Traumatic iliac venous injury is rare but can be fatal. Although surgical management is considered a primary treatment method, urgent treatment is required when deep venous thrombosis and subsequent phlegmasia cerulea dolens is combined. It is difficult to treat by surgical management, and pharmaceutic thrombolysis cannot be applied due to the trauma history. Here, we describe a case of unilateral traumatic iliac venous injury and subsequent diffuse venous thrombosis in the affected iliofemoral and infrapopliteal veins, combined with phlegmasia cerulea dolens, treated with endovascular management, including bare metal stent insertion and aspiration thrombectomy.
Summary
Salvation of a solitary kidney in a patient with grade IV renal trauma: a case report
Hyuntack Shin, Ae Jin Sung, Min A Lee, Jayun Cho, Gil Jae Lee, Byungchul Yu, Kang Kook Choi
J Trauma Inj. 2022;35(Suppl 1):S18-S22.   Published online June 17, 2022
DOI: https://doi.org/10.20408/jti.2021.0091
  • 1,587 View
  • 47 Download
AbstractAbstract PDF
There are many reasons for solitary kidney. Congenital causes include renal agenesis and dysplasia. Acquired causes include nephrectomy performed for reasons including traumatic kidney injury, disease (e.g., renal cell carcinoma), and donation for kidney transplantation. According to the European Association of Urology, the World Society of Emergency Surgery, and the American Association for the Surgery of Trauma guidelines, it is important to preserve the remaining renal function as much as possible when a solitary kidney patient has suffered a traumatic kidney injury. The authors present a case of kidney preservation in a solitary kidney patient with a traumatic grade IV renal injury through non-operative management involving superselective renal artery angioembolization.
Summary
A case report of field amputation: the rescue of an entrapped patient through the "doctor car" system
Byungchul Yu, Gil Jae Lee, Min A Lee, Kang Kook Choi, Jihun Gwak, Youngeun Park, Yong-Cheol Yoon, Jayun Cho, Seung Hwan Lee, Jungnam Lee
J Trauma Inj. 2022;35(Suppl 1):S27-S30.   Published online June 15, 2022
DOI: https://doi.org/10.20408/jti.2022.0012
  • 2,097 View
  • 72 Download
AbstractAbstract PDF
In certain circumstances, invasive procedures such as creation of a surgical airway, insertion of a chest drain, intraosseous puncture, or amputation in the field are necessary. These invasive procedures can save lives. However, emergency medical service teams cannot perform such procedures according to the law in Korea. The upper arm of a 29-year-old male patient was stuck in a huge machine and the emergency medical service team could not rescue the patient. A doctor-car team was dispatched to the scene and the team performed the filed amputation to extricate the patient. He was brought to the trauma center immediately and underwent formal above-elbow amputation. Here we describe a case of field amputation to rescue a patient through a “doctor car” system, along with a literature review.
Summary
Successful management of a common carotid artery injury using a Pruitt-F3 Carotid Shunt: a case report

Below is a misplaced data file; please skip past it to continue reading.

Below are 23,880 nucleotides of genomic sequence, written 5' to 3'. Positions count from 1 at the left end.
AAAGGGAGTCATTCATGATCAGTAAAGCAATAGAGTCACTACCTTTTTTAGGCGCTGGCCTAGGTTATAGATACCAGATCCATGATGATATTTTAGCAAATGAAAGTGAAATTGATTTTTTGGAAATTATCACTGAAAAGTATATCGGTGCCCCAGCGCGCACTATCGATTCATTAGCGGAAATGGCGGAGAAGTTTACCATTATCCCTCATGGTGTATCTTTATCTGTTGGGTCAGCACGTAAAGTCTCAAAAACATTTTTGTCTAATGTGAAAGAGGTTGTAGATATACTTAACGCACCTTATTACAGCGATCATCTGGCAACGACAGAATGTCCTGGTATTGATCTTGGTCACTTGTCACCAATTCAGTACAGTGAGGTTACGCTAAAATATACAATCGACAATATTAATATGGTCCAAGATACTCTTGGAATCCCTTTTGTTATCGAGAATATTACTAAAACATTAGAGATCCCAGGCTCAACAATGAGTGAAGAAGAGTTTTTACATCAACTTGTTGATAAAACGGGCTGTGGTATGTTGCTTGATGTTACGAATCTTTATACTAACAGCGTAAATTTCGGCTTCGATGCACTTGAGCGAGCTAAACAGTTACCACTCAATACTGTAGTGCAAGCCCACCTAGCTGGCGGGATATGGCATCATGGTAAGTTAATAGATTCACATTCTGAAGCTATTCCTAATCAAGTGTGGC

Kang Kook Choi, Jayun Cho, Min A Lee, Soo Min Eun, Yang Bin Jeon
J Trauma Inj. 2022;35(Suppl 1):S3-S7.   Published online May 25, 2022
DOI: https://doi.org/10.20408/jti.2021.0032
  • 1,789 View
  • 72 Download
AbstractAbstract PDF
Penetrating neck injuries are a surgical challenge. In particular, penetrating neck injuries associated with carotid artery injuries have a high mortality rate. Overt external hemorrhage is unanimously considered as an indication for surgical exploration. The authors present a case of successful surgical management for a penetrating common carotid artery injury using a Pruitt-F3 Carotid Shunt (LeMaitre Vascular Inc., Burlington, MA, USA) in a 60-year-old male patient who was transferred to the level 1 trauma center due to a metal fragment piercing his neck while working. Active pulsatile bleeding was observed from the 3-cm-long external wound on the anterior neck in zone II. Emergent neck exploration showed near-total transection of the left common carotid artery just below the carotid bifurcation. After a Pruitt-F3 Carotid Shunt was applied to the injured carotid artery as a temporary vascular shunt, artificial graft interposition was performed for the injured common carotid artery. The patient experienced cerebral infarction as a complication caused by ischemia-reperfusion of the common carotid artery but was discharged in a suitable state for rehabilitation therapy.
Summary
Original Article
Treatment Outcomes of Traumatic Duodenal Injury
Byunghyuk Yu, Jayun Cho, Kyoung Hoon Lim, Jinyoung Park
J Trauma Inj. 2015;28(3):129-133.   Published online September 30, 2015
DOI: https://doi.org/10.20408/jti.2015.28.3.129
  • 1,767 View
  • 10 Download
AbstractAbstract PDF
PURPOSE
The purpose of this study is to evaluate the surgical outcome of duodenal injuries and to analyze the risk factors related to the leakage after surgical treatment.
METHODS
A retrospective review of 31 patients with duodenal injuries who managed by surgical treatment was conducted from December 2000 to May 2014. The demographic characteristics, injury mechanism, site of duodenal injury, association of intraabdominal organ injuries, injury severity score (ISS), abdominal abbreviated injury scale (AIS), injury-operation time lag, surgical treatment methods, complications, and mortality were reviewed.
RESULTS